Previous generations were flesh and blood too, and had all the same natural impulses that we have today, but they did not have a one-track mind, or speak as if they did. It was considered in bad taste to speak of such things casually, and the written language reflected this. But nowadays even when you go to pay for your groceries, you’ll see that the text on the front of the magazines is about as explicit as could be – or so it seems. With each passing month, the magazines go a step further, competing for readers who do not protest as everything goes to the next level. The music industry offers us a cornucopia of new slang words, but they’re all about the same thing: money, drugs and human anatomy. And since a person’s willingness to use vulgar words is taken as a sign of virility, candour and creative wit, some of these slang words enter the mainstream and degrade the language a little further. Even the government jumps on board, to show how ‘culturally relevant’ it is too. The billboard campaign, “Crotches kill,” aims to dissuade people from looking at their phones while driving, and the public library’s tote bags proclaim: “Library lovers never go to bed alone.” Chesterton wrote that in the pagan era, every “innocent and natural thing became soaked and sodden with sex:”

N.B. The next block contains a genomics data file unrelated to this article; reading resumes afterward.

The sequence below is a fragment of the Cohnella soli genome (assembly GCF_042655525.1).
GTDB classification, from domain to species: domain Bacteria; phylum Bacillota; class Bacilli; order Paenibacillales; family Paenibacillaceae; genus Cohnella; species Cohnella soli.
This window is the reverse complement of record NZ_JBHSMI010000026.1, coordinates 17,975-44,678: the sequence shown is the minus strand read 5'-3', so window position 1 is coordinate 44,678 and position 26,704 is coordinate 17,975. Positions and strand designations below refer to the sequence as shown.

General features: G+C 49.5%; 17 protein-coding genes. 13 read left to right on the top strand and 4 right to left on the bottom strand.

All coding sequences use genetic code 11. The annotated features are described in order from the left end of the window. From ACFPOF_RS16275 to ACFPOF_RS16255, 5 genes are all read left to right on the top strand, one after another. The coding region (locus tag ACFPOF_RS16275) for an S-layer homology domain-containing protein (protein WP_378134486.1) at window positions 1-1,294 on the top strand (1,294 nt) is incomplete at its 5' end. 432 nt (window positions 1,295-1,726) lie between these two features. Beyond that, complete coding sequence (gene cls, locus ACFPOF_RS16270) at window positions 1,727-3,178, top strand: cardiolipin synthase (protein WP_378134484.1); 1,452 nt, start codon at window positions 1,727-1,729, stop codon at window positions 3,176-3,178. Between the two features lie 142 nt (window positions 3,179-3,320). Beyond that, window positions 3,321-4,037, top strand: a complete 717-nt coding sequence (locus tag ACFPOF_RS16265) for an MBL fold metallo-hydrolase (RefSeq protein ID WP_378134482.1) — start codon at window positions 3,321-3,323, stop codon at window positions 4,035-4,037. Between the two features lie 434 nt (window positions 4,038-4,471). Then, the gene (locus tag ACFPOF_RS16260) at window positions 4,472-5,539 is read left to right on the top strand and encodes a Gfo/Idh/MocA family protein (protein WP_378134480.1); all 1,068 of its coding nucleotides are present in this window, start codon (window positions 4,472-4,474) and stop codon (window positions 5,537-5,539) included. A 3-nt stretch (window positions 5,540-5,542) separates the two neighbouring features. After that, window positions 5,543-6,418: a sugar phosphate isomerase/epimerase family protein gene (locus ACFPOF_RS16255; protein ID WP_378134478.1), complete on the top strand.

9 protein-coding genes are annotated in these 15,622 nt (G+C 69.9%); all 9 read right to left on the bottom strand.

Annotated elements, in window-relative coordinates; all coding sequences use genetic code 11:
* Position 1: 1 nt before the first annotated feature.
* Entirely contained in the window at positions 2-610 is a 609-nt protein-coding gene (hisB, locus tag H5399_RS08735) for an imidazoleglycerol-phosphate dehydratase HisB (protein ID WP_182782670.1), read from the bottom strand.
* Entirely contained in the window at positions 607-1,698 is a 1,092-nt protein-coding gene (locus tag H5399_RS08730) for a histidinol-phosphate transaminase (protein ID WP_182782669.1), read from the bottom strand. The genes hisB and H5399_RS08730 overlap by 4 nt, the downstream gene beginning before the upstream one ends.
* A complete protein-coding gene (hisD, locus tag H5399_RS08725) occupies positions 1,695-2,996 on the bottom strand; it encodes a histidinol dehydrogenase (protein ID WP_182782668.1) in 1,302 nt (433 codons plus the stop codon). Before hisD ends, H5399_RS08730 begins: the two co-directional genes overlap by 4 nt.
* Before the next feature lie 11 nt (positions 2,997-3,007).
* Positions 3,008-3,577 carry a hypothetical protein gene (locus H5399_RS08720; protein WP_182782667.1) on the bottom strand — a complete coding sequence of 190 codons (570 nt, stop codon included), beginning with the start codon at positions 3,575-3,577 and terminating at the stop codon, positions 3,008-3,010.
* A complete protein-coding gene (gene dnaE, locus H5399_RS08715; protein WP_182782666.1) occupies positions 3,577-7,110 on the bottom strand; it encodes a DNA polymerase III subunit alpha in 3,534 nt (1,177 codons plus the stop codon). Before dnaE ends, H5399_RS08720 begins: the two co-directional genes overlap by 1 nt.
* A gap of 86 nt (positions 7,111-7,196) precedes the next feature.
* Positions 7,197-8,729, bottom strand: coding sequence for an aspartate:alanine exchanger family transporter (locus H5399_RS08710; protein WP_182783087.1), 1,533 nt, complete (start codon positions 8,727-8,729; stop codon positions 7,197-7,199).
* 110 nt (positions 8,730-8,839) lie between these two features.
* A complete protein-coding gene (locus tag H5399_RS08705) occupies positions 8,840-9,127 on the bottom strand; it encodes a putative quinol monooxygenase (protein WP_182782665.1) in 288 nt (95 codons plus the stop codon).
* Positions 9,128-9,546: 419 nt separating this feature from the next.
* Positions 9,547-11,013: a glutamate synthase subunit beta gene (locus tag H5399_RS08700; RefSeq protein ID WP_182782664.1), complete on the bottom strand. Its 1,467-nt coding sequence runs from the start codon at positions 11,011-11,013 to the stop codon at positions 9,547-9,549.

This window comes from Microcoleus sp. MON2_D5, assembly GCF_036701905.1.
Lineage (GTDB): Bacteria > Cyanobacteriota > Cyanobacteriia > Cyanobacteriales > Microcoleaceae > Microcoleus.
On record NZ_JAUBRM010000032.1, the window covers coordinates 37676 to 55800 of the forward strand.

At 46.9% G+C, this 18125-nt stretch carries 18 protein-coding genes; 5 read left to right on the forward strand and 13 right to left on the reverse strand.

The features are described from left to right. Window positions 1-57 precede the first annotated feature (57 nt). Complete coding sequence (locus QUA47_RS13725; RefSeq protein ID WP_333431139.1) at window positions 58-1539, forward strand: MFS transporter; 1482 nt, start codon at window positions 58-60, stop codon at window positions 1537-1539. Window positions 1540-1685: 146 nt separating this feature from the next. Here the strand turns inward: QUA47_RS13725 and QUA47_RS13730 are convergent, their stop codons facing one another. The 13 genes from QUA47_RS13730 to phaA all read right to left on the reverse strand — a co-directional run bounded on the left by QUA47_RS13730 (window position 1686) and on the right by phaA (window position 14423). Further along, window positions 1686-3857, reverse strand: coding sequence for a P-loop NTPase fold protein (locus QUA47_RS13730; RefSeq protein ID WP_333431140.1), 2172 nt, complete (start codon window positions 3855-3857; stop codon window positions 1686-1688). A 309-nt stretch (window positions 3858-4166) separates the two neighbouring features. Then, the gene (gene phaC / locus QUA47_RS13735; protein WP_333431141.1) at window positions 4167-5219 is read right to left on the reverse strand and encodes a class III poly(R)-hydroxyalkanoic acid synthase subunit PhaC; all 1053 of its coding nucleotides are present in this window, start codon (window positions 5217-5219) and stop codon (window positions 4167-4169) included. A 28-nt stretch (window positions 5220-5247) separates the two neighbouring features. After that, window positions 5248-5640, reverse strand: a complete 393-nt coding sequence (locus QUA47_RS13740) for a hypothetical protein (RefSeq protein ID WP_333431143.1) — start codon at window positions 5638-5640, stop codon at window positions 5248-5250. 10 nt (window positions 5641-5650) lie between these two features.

What had happened to the human imagination, as a whole, was that the whole world was coloured by dangerous and rapidly deteriorating passions; by natural passions becoming unnatural passions. Thus the effect of treating sex as only one innocent natural thing was that every other innocent natural thing became soaked and sodden with sex. For sex cannot be admitted to a mere equality among elementary emotions or experiences like eating and sleeping. The moment sex ceases to be a servant it becomes a tyrant. There is something dangerous and disproportionate in its place in human nature, for whatever reason; and it does really need a special purification and dedication. The modern talk about sex being free like any other sense, about the body being beautiful like any tree or flower, is either a description of the Garden of Eden or a piece of thoroughly bad psychology . . .